| Joanne Cole |
By the narrowest of margins—a tie—the Planning Board on Tuesday declined to reconsider its August 17 decision deeming the commercial marijuana grow facility proposed for Penney Road a permissible use in the Rural Residential zone.
The September 7 meeting originated with a letter from attorney Larry Zuckerman representing neighbors who oppose the Scott Liberty/Country Manor Properties’ Penney Road project. In it, Zuckerman argued, among other points, that the Planning Board misinterpreted the zoning ordinance when they concluded that Liberty’s proposed use was “a use similar to” a commercial greenhouse. “Commercial greenhouse” use is explicitly permitted in the Rural Residential zone. Neighbors have argued that Liberty’s proposed operation in a 70’ x 100’ windowless metal building does not qualify.
After protracted procedural discussions and arguments from attorneys pro and con, the formal motion to reconsider deadlocked 2-2, three members of the seven-member board having recused themselves. The result: motion failed, no reconsideration. The abutters will now pursue an appeal in Superior Court.
At the outset, board members discussed whether they could even entertain Zuckerman’s request for reconsideration. Lacking an established protocol, they settled on giving both sides an opportunity to address the matter. At that point, member Steve Libby recused himself. He said he had discussed the board’s August 17 vote with applicant Scott Liberty, apparently in some detail, thinking that the matter was over and done with. “I would never have done this, if I ever imagined this would be coming back here again,” Libby said.
Libby said he also talked about the matter with other planning board members, including at the community fair. It appeared that another board member had also spoken to Liberty and that several board members had chatted at the fair about their recent decision.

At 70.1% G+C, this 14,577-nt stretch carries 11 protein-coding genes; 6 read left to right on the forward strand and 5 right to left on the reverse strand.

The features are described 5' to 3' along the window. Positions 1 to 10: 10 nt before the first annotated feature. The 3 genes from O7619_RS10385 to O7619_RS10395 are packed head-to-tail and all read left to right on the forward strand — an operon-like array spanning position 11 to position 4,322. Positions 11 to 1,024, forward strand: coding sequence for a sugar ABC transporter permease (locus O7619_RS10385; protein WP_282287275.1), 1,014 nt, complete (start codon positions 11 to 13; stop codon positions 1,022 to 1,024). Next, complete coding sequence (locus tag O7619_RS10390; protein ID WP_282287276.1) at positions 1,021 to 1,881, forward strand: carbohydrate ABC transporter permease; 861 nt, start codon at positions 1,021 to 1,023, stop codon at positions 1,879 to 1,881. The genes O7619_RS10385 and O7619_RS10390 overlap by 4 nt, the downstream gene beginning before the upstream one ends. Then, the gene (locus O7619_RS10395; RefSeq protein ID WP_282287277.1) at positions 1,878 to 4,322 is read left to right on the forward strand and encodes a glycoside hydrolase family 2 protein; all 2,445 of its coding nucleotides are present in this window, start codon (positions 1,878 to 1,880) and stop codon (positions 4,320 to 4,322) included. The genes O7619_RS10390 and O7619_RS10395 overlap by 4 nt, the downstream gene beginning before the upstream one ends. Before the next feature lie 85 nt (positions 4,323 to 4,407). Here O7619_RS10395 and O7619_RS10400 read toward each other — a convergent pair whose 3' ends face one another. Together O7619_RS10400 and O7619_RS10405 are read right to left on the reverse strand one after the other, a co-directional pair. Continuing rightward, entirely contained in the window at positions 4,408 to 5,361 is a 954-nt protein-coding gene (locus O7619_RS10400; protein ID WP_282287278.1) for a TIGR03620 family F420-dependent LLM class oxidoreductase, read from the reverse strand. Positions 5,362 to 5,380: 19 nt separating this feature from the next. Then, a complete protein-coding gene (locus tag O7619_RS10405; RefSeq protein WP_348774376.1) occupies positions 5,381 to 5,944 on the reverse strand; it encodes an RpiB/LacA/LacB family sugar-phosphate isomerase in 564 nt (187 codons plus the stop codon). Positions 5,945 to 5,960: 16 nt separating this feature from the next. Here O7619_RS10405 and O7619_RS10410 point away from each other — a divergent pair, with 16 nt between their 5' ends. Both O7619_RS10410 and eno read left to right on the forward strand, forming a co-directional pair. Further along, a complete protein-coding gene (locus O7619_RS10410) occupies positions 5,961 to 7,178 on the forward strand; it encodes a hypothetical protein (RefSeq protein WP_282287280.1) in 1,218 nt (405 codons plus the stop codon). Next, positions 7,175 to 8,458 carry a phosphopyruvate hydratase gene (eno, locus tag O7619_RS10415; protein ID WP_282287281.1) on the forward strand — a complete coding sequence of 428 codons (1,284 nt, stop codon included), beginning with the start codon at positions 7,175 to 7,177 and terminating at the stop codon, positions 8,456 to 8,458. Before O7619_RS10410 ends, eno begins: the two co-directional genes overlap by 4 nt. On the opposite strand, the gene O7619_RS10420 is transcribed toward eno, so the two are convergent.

In recusing, Steve Libby referenced long-standing legal guidance that planning board members are “like a jury,” and “are strictly prohibited from discussing the project outside the public meeting” except with the code enforcement officer and town planner. Saying he didn’t want to expose the town to a possible claim by participating further, Libby recused himself. He apologized to applicant Liberty, the neighbors, and his fellow planning board members.
Procedural discussions followed, and then arguments by the attorneys. Zuckerman read his letter into the record and commented on why the ‘similar use’ provision was not a ‘catch-all’ and should not apply in this instance, among other points. Representing applicant Scott Liberty, attorney John Branson challenged Zuckerman’s interpretation and objected on procedural and practical grounds. He and his client weren’t given fair notice, Branson said, there’s no provision for reconsideration, and any reconsideration would require a public hearing and a new record and would open further questions. The abutters can still appeal to Superior Court, he noted. “Long and short,” Branson said, “it’s time to bring this matter to a close.”
When the dust settled, four board members—Doug McAtee and Cassandra Liberty had previously recused themselves as relatives of Scott Liberty—discussed whether the board has the power to reconsider and, if so, whether it is warranted in this instance. Vice-chair Erik Hargreaves and member Dan Ellingson leaned against. While it hadn’t been easy, said Hargreaves, he was comfortable with the board’s previous decision. Ellingson agreed and added, “Opening the whole thing up again would not be a good precedent.”
Member Ben Tettlebaum and chair Don Libby saw it as a close question and leaned toward reconsideration. Libby noted that he had disagreed with the board’s decision last time. Tettlebaum, who had voted for the prior decision, wanted reconsideration in order to clarify the record.
A formal motion to reconsider followed, with Tettlebaum and Don Libby voting yes, and Hargreaves and Ellingson voting no. As a 2-2 tie, the motion failed.
An appeal by the abutters is expected to follow. Their successful court appeal of the previous planning board decision resulted in the August 17 planning board hearing and the use decision at issue in the September 7 meeting.
After the parties left the Meetinghouse, board members discussed items the town may want to clarify in the future: procedures for use determinations and appeals, refining the ‘uses similar to permitted uses’ language in the ordinance, perhaps explicit provisions regarding reconsideration. While it’s likely little consolation to the parties, for whom the dispute over the ordinance and Penney Road project continues, the controversy is likely to result in significant, useful changes to town policies and procedures.
To view video of the September 7 Planning Board meeting, click here.